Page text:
Planning the perfect winter golf trip

We all love the idea of a golf trip during warmer months, and without a doubt, a summer golf trip is much easier to organize and plan. But alas, summer is not a year-round event, whilst golf can be. So occasionally, you may need to organize a golf trip in winter. These are the important points to consider. To be clear also, we are not discussing a golf trip taken during winter when you travel to a warmer location. We are discussing taking a golf trip to a location that is experiencing winter. Obviously, winter golf is not an option for some locations if snow is on the ground. But if you are lucky enough to be able to golf year-round, this is for you.

Look at the positives

Winter golf can be tough, but if you pick a more mild location, there can be some attractive advantages. Decide which of these are important to you when you organize your trip.

  • Off peak rates for most golf courses – Courses previously out of reach may be far more affordable in colder months
  • Get your favorite tee time more easily – No more early starts to avoid the heat, or late starts to access twilight rates. You can start your round after a relaxing breakfast and even have a later night than normal
  • Play at your own pace – With less people on course you will be able to play how you love, be it faster or slower.
  • The course may play easier – Softer greens may be one advantage of winter play, as will potentially clean and place. In extreme winter conditions I can also vouch for a frozen lake once bouncing a ball of mine back onto a green. You need luck like this now and then!

Research course conditions

Sadly some courses don’t respond well to winter conditions, especially extra rain. So it is important to research the courses you want to play to get a feel about whether they will be enjoyable or not. Also, you will want to understand if courses ever get closed for frost or other hazards. There is nothing worse than a course being closed right before your eyes.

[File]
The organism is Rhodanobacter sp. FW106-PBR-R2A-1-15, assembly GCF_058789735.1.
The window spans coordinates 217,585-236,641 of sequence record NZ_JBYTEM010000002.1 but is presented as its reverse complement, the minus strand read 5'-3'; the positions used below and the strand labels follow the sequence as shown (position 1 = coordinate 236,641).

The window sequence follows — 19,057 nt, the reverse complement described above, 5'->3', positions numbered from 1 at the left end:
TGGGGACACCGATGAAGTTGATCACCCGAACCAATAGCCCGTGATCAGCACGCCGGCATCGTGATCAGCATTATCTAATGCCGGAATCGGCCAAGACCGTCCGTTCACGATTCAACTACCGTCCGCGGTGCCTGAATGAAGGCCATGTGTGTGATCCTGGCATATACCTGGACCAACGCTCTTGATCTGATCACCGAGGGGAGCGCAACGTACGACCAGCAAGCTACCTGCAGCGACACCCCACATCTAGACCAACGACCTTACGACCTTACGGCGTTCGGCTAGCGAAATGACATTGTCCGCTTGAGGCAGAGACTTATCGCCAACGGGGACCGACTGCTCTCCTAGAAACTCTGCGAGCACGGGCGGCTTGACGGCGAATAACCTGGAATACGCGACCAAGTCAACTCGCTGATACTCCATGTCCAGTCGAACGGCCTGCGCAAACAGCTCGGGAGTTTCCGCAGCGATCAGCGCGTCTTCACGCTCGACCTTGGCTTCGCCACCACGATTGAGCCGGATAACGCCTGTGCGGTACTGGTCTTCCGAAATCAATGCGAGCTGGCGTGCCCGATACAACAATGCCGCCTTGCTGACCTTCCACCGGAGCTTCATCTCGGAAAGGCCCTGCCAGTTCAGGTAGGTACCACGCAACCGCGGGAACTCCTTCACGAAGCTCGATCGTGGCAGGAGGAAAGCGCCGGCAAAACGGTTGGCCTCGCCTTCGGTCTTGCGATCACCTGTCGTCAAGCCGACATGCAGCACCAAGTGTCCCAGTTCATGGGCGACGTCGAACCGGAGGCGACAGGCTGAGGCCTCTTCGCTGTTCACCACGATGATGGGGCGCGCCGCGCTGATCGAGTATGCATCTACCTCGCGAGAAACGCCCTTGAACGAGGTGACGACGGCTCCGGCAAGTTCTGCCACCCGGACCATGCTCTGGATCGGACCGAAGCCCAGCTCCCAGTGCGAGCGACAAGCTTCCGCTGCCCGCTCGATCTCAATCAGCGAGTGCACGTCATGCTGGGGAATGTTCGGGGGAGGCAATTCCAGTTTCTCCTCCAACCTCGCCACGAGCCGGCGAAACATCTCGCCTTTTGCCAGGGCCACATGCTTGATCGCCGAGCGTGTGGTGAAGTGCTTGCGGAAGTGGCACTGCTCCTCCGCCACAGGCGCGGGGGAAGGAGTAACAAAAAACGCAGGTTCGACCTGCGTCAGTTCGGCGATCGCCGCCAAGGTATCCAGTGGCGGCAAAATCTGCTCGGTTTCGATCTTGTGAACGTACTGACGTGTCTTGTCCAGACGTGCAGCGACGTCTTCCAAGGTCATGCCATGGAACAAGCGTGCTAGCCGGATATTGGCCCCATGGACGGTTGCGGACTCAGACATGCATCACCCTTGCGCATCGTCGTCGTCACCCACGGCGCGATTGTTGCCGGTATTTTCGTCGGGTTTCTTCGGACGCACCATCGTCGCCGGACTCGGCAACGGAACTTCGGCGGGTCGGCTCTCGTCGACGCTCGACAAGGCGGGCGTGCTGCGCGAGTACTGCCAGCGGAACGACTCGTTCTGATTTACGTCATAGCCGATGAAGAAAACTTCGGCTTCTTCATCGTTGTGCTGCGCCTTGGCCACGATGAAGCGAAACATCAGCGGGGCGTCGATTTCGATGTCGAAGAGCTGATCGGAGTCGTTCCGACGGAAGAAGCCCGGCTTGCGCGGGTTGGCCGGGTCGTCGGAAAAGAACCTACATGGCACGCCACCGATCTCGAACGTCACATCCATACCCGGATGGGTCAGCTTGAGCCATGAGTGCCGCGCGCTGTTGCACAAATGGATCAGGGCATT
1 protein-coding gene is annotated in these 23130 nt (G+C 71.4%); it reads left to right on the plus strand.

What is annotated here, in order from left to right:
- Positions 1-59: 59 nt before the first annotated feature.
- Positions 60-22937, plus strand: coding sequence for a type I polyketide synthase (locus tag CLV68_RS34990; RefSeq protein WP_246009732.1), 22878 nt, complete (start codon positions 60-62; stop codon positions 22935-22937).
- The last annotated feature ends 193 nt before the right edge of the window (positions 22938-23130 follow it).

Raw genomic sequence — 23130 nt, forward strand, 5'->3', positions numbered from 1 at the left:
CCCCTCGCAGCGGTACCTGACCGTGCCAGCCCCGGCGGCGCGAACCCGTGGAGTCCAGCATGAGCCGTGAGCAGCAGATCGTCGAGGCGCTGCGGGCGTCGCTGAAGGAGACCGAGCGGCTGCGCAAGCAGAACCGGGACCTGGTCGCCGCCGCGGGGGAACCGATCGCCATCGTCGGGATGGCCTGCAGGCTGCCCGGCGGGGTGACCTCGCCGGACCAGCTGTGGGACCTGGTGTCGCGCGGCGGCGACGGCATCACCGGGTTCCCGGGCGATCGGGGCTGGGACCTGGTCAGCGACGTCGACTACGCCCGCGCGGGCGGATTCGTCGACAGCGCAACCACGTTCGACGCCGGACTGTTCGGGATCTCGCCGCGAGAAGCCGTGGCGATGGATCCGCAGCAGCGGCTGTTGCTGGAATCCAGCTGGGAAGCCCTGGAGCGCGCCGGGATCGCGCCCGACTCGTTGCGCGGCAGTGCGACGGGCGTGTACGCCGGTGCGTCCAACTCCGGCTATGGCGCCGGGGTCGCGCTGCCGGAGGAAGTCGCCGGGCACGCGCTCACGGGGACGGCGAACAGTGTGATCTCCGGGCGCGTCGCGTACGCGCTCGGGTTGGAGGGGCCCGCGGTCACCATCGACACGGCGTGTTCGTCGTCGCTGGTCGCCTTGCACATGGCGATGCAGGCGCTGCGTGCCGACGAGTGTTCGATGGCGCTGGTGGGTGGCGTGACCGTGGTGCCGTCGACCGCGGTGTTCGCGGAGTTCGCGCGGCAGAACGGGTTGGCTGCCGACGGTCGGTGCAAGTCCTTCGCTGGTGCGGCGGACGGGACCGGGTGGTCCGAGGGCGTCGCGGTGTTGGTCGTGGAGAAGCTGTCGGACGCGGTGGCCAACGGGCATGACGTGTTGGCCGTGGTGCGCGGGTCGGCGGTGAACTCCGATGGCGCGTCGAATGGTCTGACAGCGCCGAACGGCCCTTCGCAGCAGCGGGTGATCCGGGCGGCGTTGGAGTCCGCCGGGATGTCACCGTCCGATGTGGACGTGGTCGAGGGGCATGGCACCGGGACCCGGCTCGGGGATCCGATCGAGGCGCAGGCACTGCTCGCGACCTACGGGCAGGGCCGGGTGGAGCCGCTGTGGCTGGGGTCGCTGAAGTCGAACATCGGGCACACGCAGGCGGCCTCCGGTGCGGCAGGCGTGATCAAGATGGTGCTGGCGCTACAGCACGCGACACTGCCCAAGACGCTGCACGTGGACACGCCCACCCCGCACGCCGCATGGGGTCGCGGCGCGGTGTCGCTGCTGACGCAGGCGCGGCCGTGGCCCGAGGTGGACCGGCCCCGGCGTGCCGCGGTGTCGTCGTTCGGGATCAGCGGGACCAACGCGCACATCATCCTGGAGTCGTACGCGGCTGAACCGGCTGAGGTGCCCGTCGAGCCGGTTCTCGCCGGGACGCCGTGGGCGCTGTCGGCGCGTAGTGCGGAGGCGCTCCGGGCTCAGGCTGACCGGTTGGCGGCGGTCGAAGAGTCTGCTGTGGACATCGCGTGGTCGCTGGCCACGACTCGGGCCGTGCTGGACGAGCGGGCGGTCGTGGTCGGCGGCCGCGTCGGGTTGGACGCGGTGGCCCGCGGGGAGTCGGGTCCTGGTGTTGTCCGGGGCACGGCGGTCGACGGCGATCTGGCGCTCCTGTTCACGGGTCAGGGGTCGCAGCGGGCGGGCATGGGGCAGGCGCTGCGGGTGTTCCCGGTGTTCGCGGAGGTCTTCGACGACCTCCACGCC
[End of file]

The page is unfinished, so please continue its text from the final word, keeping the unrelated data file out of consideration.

If you want to play things as safe as possible, look for sand-based links-style courses. They will generally drain much better if rain does occur. The likes of Bandon Dunes are certainly playable all year round.

Stay as flexible as you can

Ideally, when planning a trip in winter to a winter location, you want to try and keep as much of your trip as possibly flexible. It may cost you a tad more to do it but buying flexible/refundable flights is a great idea. Accommodation providers such as Air BnB will also often allow for last-minute bookings in more off-peak times.

If you can be flexible, you will be able to look at where you are heading a few days out from departure, and if things are horrible, change tact or postpone.

As a bonus of playing in winter too, often the likes of accommodation will be much cheaper.

Be realistic and prepare for challenges

Even the most well-planned winter golf trips can run into bad luck at times. So make sure your group is prepared for less than ideal weather and ideally be aligned on how you will attack things.

  • Ensure everyone has there wet weather gear on hand. And take extra clothes. An extra shirt and pair of socks will go a long way to keeping you comfortable.
  • Will you play regardless of conditions ? Some golfers are happy to play in sideways rain. Some will rather stay at the bar. It’s worth discussing these things before you set off on your trip.
  • Understand if the courses you are planning to play allow you to change plans late if you need too. Or will you be charged either way ? A rain check policy can be a nice safety net.
  • Playing 36 holes may be a challenge, so best to settle for a fun and relaxed 18 holes.
  • Think about the worst case. Sometimes weather may simply not allow you on course. Ensure you have some fun items like playing cards, poker chips or a Xbox/Playstation on hand to kill the time.
  • Perhaps spend more than you normally would on a cosy accomodation so you can relax in warm surrounds post round.

Expert level tips

If you find yourself embarking on a winter trip, there are a few things you may like to consider packing in your golf bag.

  • Hand warmers – For a couple of bucks only you can have the joy of warm hands anytime you need them. Crack open a pair of Hot Hands and put them in your pockets. I’ve found they last just long enough to get through a round. If you want to spend a bit more you can also buy specialist mittens or pouches that will be just as effective and last a lot longer.
  • Actual wet weather gloves – I am not talking about all weather synthetic golf gloves, but actual wet weather gloves you don’t take off from the start of your round to the end. In fact you deliberately need to get them wet so they maintain maximum grip on your gloves. I know this will sound weird … but trust me. Best item I’ve ever put in my bag. I now carry two sets so I don’t feel bad watching a player partner struggle.
  • Whilst I would suggest it could be getting a bit cold if you need these items you can even consider a golf cart heater or a cart cover, which I have used in Myrtle Beach in winter very effectively.

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